Learning how to write can be exhausting but the ability to communicate through story writing can be a challenge all in itself, but practice makes perfect! Think of a job interview that you may have had. Write like you are applying for that perfect position. Communicate through your writings the same way you would express your ideas or thoughts to a potential employer. Don’t be afraid to use your emotions, that is what is going to pull your readers in.



Writing does not only require attention to detail as far as grammar is concerned but it also requires attention to people and the world that surrounds you. Being a writer requires many skills as well as the ability to play many roles, some that you may already possess such as an investigator, a powerful observer, a listener, and even a therapeutist; let me explain.

When you bring a character to life, you want to be able to become one with that character, get inside their head and to do this, you need to be in tune with people and real situations. Your reader needs to feel a connection to the story that you are wanting to tell so you must be observant of what makes people tick and that requires you to listen to what is around you.

I will say this again, sometimes everyday experiences make the best stories, so observation is key in your journey as a writer.

Develop Your Personal Writing Style

Your writing style will set you apart from all others in this field. Book writers, just like any other person has their own sense of style so don’t be afraid to show it. A school teacher may have a specific order in which they decide to go about their daily curriculum. A janitor may rather use terrycloth towels versus paper towels when cleaning windows. Lastly, a musician may find that working early in the morning is more relaxing and effective than working late at night.

Having a sense of style is showing your uniqueness, something that sets you apart from the rest. Writing is no different and there is nothing wrong with showing your individuality in your work.

Knowing how to write is one thing, but being able to test those limits and walk the thin line of what is correct and what is not to keep your reader on the edge of their seat is another. Remember, your reader wants to be involved, they want to feel entranced. They want to go outside the norm so be vivid, be limitless, be yourself.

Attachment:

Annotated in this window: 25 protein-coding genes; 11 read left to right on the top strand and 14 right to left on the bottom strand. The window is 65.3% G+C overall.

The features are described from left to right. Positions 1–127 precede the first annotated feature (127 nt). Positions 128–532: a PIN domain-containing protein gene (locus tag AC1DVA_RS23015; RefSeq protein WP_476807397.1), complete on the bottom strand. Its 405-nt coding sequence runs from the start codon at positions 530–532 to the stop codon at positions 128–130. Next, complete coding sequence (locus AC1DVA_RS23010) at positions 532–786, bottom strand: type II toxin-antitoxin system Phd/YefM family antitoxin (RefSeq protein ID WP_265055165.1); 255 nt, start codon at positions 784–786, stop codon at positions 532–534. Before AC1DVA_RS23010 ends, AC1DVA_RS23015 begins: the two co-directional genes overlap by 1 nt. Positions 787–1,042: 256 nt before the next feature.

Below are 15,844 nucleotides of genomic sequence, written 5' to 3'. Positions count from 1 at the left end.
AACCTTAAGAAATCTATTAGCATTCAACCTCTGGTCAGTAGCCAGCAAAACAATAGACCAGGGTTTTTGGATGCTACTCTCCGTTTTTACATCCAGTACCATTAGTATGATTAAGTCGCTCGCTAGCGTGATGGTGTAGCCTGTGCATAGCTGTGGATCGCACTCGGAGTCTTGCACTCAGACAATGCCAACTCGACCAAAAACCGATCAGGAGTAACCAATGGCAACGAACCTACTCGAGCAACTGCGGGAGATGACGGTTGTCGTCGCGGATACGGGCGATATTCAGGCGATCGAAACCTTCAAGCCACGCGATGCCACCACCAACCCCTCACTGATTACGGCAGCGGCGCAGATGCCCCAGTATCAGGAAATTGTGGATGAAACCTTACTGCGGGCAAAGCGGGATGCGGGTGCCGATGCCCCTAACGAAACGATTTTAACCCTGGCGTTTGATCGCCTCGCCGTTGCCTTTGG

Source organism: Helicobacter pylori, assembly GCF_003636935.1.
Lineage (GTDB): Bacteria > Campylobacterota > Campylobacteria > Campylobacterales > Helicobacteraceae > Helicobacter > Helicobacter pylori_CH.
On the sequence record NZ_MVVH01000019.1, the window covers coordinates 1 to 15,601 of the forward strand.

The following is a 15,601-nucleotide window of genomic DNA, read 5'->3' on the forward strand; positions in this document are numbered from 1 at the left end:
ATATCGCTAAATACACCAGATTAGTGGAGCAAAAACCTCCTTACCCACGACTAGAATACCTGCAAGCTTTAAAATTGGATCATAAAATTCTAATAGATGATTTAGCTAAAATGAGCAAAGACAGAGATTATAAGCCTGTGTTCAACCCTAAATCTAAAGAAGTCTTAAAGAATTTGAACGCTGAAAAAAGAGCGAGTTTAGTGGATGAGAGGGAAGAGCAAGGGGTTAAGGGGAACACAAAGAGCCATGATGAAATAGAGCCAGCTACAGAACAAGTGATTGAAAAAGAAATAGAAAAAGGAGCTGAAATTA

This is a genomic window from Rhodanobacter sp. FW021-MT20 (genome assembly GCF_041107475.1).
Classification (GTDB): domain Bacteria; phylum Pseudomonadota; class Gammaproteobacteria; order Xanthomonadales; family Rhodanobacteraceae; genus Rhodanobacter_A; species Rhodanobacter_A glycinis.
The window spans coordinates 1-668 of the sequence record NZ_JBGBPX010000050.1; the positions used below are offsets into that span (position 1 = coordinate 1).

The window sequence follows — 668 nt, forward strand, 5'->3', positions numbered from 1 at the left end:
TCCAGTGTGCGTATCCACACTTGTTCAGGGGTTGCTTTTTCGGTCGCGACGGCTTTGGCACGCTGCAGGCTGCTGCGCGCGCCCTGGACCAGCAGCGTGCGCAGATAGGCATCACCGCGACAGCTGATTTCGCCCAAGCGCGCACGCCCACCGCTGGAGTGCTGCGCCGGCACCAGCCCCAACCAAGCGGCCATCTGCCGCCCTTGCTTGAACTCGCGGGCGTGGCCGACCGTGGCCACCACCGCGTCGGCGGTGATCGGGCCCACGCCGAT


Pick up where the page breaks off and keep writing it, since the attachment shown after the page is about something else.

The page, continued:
Your reader picked your book because they were drawn to you and your work for a reason, so show them who you are and why you are unique. Don’t determine your writing future on what or how someone else writes.

Be Courageous; Show Off Your Writing Skills

Develop Your Personal Writing Style
“I really wish Peggy would figure things out on her own instead of copying from me…”

Be fearless and don’t be afraid to make mistakes or even have a few failures under your belt before it’s all said and done. As a new writer, your writing skills will not be the best, this will improve over time. Becoming a writer is not going to be an easy journey and I will be the first to admit that but if this is what you want to do then I can also say that it is definitely possible and success will come!

Anyone can learn how to publish a book or how to write a story but it will take courage and disciple to make those things pay off. You want your books to sell not just sit on the stands with a pretty cover. Write from your heart and do not be afraid of rejection, that is the only way you will get better at your craft. Listen to what your audience is telling you and go at it again. As with anything in life, practice makes perfect so practice and then practice some more!


Now that we have touched on some very important writing skills needed on your journey to becoming a successful writer, let’s talk about the different types of writing styles and what they are. You may already know what genre you are interested in, but knowing and understanding your specific category is equally as important.